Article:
According to a new study, women who breastfeed exclusively may be more likely to emotionally bond with their baby during the first two postpartum months, than women who feed their baby formula exclusively. During the study, researchers scanned the brains of new mothers and found that breastfeeding mothers showed greater activations in various sections of the brain while listening to their baby cry as compared to formula-feeding mothers. The sections of the brain that were more activated in the breastfeeding mothers’ scans were regions related to care giving behavior and empathy.
Researchers suggest: “Breastfeeding and factors associated with breastfeeding, such has high levels of hormones (oxytocin, prolactin), stress and culture may all play an important role for mothers’ brain activity and parenting behaviors during the early postpartum period.”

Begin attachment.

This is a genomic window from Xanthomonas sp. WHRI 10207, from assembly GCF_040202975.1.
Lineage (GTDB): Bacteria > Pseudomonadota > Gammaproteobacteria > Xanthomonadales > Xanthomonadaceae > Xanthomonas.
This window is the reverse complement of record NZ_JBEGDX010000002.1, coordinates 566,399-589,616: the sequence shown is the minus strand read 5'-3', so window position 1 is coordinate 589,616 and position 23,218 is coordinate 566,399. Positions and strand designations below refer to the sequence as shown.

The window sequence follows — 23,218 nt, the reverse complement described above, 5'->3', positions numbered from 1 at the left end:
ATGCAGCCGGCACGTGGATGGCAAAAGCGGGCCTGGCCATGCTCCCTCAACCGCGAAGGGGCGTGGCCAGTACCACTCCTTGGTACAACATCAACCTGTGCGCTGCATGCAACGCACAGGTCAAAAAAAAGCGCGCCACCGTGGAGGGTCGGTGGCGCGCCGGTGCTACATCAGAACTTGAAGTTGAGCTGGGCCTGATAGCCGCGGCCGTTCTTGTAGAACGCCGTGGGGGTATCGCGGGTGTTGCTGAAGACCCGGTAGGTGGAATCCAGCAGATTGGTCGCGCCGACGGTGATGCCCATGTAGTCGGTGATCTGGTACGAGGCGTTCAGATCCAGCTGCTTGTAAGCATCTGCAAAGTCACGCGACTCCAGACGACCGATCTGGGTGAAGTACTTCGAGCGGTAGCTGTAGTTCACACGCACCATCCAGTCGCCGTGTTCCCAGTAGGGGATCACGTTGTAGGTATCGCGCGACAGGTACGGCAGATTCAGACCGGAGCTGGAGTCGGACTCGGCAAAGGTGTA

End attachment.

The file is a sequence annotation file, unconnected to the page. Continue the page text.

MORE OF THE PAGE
While the research shows that breastfeeding mothers, in the very early months, appear to experience a greater maternal sensitivity, formula feeding mamas catch up quickly. When all the mother’s brains were scanned at 3 to 4 months postpartum both breastfeeding and formula-feeding mothers, showed the same greater activity in the brain associated with higher maternal sensitivity.
Lead researcher Dr. Pilyoung Kim notes:
“It is important for loved ones to support mothers and help them cope with challenges related to breastfeeding and parenting during this period. Mothers unable to breastfeed may benefit from extra encouragement to engage in sensitive, caring interactions with baby.“